Monday, December 12, 2011

I didn't mean it, HAL.

HAL:  Look Dave, I can see you're really upset about this. I honestly think you ought to sit down calmly, take a stress pill, and think things over. 

I remain impressed with the tendency of the health care industry and those new ventures who hope to sell to that industry to invent high-tech, high-cost approaches to problems that can be solved for much less money.  Take this new robot described in a Boston Globe article by Jay Fitzgerald.  Here's the lede:

When Erin Tally took Aidan, her 2-year-old son, home from Children’s Hospital Boston on the day after his urinary surgery, she brought along a new friend: a 4-foot-6, 17-pound, two-wheeled robot that would help deliver care to her recovering child.

Over about two weeks that included five video consultations, the robot, made by Vgo Communications Inc., of Nashua, eliminated the need for Tally to drive Aidan into Boston every three days for post-surgical checkups.

Aidan Tally played with a robot that helps doctors at Children’s Hospital Boston monitor his post-surgical recovery.
Photo by Bill Greene, Boston Globe Staff
With cameras, advanced audio gear, and a video screen on its “face,’’ the robot allowed Aidan and his parents to talk with nurses and doctors in Boston. They could see and communicate with Aidan and his parents, take close-up photos of his surgical scars for doctors to review, and help determine what type of medications he needed.

Let's acknowledge that it would be inconvenient for a parent to drive the child in for follow-up appointments and could be a discomfort to the child.  Is there another, less-expensive way to use technology to "see and communicate with Aidan and his parents, take close-up photos of his surgical scars for doctors to review, and help determine what type of medications he needed?"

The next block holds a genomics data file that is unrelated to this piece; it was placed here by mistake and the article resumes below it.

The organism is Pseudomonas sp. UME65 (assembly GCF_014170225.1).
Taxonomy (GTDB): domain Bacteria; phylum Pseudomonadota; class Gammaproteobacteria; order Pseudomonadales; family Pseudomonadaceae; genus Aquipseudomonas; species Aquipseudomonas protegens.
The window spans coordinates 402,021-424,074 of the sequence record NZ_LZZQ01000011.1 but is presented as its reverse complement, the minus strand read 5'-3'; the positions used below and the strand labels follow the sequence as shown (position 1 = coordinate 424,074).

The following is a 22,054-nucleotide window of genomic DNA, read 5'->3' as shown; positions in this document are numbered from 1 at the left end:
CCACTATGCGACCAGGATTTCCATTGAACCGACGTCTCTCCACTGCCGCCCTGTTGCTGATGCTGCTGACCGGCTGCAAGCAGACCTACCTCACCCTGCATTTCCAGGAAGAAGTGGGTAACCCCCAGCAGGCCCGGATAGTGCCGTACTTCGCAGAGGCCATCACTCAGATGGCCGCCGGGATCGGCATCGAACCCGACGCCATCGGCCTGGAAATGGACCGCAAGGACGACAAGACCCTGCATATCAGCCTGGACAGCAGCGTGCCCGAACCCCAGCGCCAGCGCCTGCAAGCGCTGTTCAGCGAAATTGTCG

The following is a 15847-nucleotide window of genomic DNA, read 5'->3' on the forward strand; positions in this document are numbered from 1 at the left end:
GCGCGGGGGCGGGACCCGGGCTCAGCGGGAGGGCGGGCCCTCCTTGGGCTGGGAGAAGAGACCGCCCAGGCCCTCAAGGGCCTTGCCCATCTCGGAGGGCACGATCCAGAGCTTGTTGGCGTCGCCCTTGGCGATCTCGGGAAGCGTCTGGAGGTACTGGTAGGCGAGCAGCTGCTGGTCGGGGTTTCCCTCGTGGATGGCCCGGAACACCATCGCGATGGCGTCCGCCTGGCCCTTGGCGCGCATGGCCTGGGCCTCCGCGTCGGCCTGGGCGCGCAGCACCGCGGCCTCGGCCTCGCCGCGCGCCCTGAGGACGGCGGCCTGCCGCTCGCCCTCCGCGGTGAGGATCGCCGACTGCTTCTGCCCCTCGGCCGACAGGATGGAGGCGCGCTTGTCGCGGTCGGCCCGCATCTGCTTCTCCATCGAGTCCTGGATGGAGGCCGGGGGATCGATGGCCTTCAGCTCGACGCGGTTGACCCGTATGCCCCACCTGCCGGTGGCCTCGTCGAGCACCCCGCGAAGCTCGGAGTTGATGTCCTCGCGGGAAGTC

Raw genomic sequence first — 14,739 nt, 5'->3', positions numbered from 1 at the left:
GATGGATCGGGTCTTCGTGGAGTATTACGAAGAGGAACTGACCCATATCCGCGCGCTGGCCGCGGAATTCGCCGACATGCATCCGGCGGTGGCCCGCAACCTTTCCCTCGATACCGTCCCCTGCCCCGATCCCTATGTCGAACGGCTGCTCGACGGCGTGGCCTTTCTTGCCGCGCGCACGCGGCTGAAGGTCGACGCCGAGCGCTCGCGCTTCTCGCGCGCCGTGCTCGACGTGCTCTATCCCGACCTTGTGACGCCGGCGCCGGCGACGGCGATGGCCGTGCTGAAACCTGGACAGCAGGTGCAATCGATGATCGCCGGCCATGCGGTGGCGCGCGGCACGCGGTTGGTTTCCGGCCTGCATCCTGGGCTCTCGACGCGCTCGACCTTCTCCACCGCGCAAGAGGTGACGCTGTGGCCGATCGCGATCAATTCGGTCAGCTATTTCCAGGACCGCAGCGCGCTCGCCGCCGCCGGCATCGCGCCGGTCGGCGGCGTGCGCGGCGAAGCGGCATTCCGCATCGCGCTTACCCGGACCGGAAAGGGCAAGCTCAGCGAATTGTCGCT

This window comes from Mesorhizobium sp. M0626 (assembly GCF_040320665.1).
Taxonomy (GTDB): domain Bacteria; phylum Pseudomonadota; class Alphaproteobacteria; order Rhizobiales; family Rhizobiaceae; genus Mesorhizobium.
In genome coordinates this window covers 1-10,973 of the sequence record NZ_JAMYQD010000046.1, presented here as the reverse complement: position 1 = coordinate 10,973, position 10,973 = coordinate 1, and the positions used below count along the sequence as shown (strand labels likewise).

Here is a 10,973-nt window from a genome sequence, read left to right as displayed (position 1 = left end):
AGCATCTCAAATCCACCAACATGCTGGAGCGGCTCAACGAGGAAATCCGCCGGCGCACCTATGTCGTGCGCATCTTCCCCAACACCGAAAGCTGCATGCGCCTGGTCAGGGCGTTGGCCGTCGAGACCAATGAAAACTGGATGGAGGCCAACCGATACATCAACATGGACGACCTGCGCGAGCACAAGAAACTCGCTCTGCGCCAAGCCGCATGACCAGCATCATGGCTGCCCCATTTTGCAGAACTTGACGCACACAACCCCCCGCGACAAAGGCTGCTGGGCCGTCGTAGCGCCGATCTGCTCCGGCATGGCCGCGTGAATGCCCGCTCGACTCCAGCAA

I think so. The devices that could be used include a telephone, email or secure patient site, Skype or FaceTime, a camera, and/or an iPhone or other like device. Why spend $6,000 on a robot and more money for 4G service when the elements of a solution already exist?  And please don't tell me that the answer is HIPAA.

Uh oh, have I now annoyed the robot???

** Headline source -- 2001, A Space Odyssey:

Dave Bowman: Hello, HAL. Do you read me, HAL?
HAL: Affirmative, Dave. I read you.
Dave Bowman: Open the pod bay doors, HAL.
HAL: I'm sorry, Dave. I'm afraid I can't do that.
Dave Bowman: What's the problem?
HAL: I think you know what the problem is just as well as I do.
Dave Bowman: What are you talking about, HAL?
HAL: This mission is too important for me to allow you to jeopardize it.
Dave Bowman: I don't know what you're talking about, HAL.
HAL: I know that you and Frank were planning to disconnect me, and I'm afraid that's something I cannot allow to happen.
Dave Bowman[feigning ingorance]: Where the hell did you get that idea, HAL?
HAL: Dave, although you took very thorough precautions in the pod against my hearing you, I could see your lips move.
Dave Bowman: All right, HAL. I'll go in through the emergency airlock.
HAL: Without your space helmet, Dave? You're going to find that rather difficult.
Dave Bowman: HAL, I won't argue with you anymore! Open the doors!
HAL: Dave, this conversation can serve no purpose anymore. Goodbye.


Kishore Visvanathan said...

Technology for the sake of technology. Would be more impressed if they had a reliable system for using the accessible tech you mentioned. But, that doesn't rate a mention in the media.

Paul Levy said...


Anonymous said...

I suspect that knowing the funding sources and their politics would explain a lot.

Telepresence has a lot of potential in many areas, so this may actually become a cost-effective and reasonable approach if telepresence becomes widespread.

Besides, robots have kami :-)

Unknown said...

I would be interested to know what team of folks developed this technology. Doc's whose charter it is to help people, or engineer's whose charter it is to create new technology.

Speaking as the latter, we engineers at times develop great hammers, yet find ourselves often looking for a good nail to pound ... and problem to solve.

To me the Doc's should be developing the use cases, and engineers finding ways to solve them.

If I had to guess, this one was the other way round ... unlike HAL which had (has?) great bone fides.